Saturday, 23 January 2021

More ex-Hachette Illuminations at Yale University Art Gallery

As it turned out, there was only one day when Oxford libraries reopened after the Christmas and New Year break, before they had to close again due to new Covid restrictions. Fortunately, I had booked a slot on that day, and was therefore able to work through a list of things that I wanted to check. One of these was Charles Seymour's 1970 catalogue of Yale Art Gallery's early Italian paintings, which I had been unable to consult when writing this blog post.

For the sake of completeness, it seems worth providing a full list of the Lehman illuminations now at Yale, whose Hachette provenance has been unknown since 1954. I can now tabulate the Yale items with their respective numbers in the catalogues by Seymour [1], Pia Palladino [2], and the 1953 Hachette auction [3].

1954.7.1 [Source]
Hachette 1953, lot 54
Palladino, no. 26:
Master of San Giovanni Fuorcivitas
Tuscany, 14th cent, 2nd quarter.
For more recent discussions of the leaf and the group of leaves and cuttings to which it belongs, see this 2016 blogpost by Bryan Keene, and Gaudenz Freuler's 2018 catalogue of the McCarthy collection, vol. I, no. 64.

1954.7.2 [Source]
Hachette 1953, lot 56
Palladino, no. 64:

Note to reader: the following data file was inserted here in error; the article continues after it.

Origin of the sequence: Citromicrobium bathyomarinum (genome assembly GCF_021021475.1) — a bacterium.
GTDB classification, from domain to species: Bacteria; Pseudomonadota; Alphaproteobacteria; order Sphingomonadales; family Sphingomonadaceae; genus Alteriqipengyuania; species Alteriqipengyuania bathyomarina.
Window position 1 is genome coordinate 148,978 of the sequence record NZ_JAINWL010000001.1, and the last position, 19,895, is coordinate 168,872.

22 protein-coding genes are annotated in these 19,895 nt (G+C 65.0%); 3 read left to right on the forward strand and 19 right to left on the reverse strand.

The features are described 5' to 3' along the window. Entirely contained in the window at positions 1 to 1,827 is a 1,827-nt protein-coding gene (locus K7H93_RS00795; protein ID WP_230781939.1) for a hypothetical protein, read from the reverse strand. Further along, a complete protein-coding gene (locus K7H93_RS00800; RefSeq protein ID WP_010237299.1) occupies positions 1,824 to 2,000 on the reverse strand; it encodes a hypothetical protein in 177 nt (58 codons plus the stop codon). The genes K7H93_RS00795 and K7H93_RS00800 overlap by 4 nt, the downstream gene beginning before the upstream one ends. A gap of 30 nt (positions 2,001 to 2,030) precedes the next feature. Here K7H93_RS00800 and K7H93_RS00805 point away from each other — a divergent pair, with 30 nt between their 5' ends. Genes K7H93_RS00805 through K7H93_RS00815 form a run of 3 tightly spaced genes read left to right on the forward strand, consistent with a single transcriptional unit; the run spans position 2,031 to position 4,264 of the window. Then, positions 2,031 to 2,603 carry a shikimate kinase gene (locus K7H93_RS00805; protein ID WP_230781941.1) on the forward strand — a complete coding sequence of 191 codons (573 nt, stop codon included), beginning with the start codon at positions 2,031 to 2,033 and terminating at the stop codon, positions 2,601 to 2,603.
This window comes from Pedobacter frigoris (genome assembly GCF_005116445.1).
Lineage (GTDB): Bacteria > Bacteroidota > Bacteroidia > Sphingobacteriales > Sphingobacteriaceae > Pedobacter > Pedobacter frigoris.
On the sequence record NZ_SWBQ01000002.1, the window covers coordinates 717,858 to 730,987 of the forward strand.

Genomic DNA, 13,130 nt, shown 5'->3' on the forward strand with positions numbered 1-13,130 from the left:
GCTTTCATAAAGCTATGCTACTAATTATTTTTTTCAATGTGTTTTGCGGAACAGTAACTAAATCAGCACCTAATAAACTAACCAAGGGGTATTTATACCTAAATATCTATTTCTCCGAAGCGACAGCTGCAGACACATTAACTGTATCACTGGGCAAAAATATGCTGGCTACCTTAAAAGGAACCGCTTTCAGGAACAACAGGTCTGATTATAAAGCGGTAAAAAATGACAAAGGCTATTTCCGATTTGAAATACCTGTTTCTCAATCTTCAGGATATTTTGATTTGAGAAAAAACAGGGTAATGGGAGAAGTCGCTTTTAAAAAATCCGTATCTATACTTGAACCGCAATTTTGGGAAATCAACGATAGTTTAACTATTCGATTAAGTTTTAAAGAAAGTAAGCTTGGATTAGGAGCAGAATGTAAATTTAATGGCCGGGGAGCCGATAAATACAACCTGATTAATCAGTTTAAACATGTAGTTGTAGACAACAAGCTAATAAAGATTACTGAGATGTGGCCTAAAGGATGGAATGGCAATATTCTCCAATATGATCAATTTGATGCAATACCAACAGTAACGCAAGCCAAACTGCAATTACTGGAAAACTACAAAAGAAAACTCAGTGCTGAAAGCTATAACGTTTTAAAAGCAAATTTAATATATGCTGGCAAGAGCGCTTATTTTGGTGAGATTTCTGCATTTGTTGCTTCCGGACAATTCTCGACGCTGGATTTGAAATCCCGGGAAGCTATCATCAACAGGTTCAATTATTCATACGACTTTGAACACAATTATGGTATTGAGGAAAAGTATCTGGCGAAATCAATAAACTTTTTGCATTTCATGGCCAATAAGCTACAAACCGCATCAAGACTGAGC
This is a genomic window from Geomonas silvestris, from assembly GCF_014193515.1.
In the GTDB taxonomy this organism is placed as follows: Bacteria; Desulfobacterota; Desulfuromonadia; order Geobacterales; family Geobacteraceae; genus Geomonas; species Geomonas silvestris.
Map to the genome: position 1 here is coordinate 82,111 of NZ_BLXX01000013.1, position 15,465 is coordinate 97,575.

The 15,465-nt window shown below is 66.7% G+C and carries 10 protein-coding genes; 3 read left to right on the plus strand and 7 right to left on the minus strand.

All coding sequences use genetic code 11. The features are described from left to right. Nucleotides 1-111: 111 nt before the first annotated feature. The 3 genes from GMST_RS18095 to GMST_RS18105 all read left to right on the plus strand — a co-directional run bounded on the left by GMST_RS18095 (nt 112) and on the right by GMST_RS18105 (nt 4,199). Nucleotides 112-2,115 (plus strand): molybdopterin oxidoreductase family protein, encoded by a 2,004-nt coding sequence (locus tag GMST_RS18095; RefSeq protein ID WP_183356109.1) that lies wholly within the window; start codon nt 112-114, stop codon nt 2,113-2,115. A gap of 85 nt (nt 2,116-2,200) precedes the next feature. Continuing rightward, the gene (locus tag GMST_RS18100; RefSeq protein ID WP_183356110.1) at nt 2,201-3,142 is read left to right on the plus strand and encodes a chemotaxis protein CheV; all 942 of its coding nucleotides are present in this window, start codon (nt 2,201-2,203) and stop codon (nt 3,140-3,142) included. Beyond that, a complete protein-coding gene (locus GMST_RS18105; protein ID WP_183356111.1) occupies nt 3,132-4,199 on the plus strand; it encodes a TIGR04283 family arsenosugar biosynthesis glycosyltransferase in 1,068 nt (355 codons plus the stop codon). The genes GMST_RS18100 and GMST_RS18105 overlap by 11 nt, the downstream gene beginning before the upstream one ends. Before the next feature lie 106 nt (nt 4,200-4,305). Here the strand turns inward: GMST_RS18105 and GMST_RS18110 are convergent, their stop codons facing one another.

Girolamo da Cremona
Veneto, c.1470-74
Palladino credits Charles Seymour with the attributon to Girolamo, but as can be seen above, his authorship was already recognised by 1953, and this in turn was probably based on notes by Pietro Toesca from 1935 (on which see below).

1954.7.3 [Source]
Hachette 1953, lot 57
Palladino, no. 68:
Girolamo Dai Libri (?)
Veronese, 1480s/90s (?)
The online catalogue dates it "ca. 1473", without explanation:

1954.7.4 [Source]
Hachette 1953, lot 58
Palladino, no. 60:
Circle of Master of Murano Gradual
Veneto, circa 1470
Seymour, benefitting from Pietro Toesca's opinion, attributed it to the Venetian (?) School. c. 1420. In support of this earlier dating, my understanding is that the work of the Master of the Murano Gradual is now generally dated to about the 1420s and 1430s.

1954.7.5 [Source]
Palladino no. 50:
Master of the Libro dei Notai (Domenico Pagliarolo?)
Bologna, c. 1473
Seymour records the dimensions as 59.7 × 42.6 cm. (Palladino gives exactly the same dimensions, which suggests that she accepted Seymour's figures and did not re-measure it). The Hachette description, however, gives the dimensions as 535 × 230 mm – a very implausible ratio of more than 2:1. Among the possible explanations are that the Hachette cataloguer made a mistake, or that the typsetter did. 

Another more likely explanation, I think, is that the leaf was mounted in such a way that only the illumination was visible, in exactly the same way that the image in the Palladino catalogue is cropped, giving a ratio of more than 2:1 :

There is another clue that – despite the discrepancy in dimensions – the identification of Yale 1954.7.5 with Hachette lot 50 is correct. A report of the Hachette sale in the Times Literary Supplement, 22 January 1954, p. 64, mentions that: